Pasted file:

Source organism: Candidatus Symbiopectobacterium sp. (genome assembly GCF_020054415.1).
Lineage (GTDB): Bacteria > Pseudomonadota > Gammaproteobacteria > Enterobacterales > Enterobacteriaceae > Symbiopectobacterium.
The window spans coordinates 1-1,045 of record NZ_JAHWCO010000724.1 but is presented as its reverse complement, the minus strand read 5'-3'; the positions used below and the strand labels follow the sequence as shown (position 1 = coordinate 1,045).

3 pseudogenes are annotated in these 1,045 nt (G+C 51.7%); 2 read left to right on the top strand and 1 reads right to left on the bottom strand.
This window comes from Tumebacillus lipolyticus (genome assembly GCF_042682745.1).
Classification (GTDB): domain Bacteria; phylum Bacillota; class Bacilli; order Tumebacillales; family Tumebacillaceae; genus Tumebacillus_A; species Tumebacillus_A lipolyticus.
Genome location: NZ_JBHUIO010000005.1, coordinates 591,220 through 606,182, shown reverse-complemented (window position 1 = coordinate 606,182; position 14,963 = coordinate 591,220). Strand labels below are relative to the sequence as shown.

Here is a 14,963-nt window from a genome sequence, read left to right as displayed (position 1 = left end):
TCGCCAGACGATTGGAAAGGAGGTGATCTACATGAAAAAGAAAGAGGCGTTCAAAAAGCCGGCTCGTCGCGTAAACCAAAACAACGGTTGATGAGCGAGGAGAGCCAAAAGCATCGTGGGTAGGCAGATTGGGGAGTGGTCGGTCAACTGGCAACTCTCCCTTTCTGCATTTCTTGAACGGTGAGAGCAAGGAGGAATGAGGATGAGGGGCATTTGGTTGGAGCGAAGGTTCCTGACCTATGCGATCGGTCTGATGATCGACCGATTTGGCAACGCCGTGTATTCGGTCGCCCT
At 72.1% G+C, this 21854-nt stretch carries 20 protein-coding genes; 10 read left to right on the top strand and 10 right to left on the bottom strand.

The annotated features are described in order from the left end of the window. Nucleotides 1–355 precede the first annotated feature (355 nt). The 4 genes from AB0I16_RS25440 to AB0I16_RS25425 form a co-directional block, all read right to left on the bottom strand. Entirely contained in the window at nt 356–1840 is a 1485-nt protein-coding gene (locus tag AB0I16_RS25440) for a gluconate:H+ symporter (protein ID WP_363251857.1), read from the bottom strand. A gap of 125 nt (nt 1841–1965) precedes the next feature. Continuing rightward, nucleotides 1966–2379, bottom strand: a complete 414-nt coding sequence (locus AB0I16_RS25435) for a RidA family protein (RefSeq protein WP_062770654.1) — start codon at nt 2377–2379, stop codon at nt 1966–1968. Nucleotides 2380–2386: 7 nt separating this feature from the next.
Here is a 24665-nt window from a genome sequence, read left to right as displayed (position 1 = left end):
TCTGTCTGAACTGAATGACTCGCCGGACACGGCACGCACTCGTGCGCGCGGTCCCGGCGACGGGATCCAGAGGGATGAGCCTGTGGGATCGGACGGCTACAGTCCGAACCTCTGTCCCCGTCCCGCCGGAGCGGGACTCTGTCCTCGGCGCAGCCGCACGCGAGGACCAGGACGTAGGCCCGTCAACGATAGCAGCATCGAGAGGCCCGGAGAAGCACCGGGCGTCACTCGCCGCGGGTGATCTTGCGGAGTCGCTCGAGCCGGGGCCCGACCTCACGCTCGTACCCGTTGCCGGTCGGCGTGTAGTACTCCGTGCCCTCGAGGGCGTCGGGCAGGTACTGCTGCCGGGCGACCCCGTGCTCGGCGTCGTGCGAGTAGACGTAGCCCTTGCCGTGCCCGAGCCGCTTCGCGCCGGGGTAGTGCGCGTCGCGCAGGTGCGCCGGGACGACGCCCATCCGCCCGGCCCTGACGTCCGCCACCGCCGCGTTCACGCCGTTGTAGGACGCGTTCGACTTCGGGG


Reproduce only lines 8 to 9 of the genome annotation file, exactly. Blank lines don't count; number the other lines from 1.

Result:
Here is a 14,963-nt window from a genome sequence, read left to right as displayed (position 1 = left end):
TCGCCAGACGATTGGAAAGGAGGTGATCTACATGAAAAAGAAAGAGGCGTTCAAAAAGCCGGCTCGTCGCGTAAACCAAAACAACGGTTGATGAGCGAGGAGAGCCAAAAGCATCGTGGGTAGGCAGATTGGGGAGTGGTCGGTCAACTGGCAACTCTCCCTTTCTGCATTTCTTGAACGGTGAGAGCAAGGAGGAATGAGGATGAGGGGCATTTGGTTGGAGCGAAGGTTCCTGACCTATGCGATCGGTCTGATGATCGACCGATTTGGCAACGCCGTGTATTCGGTCGCCCT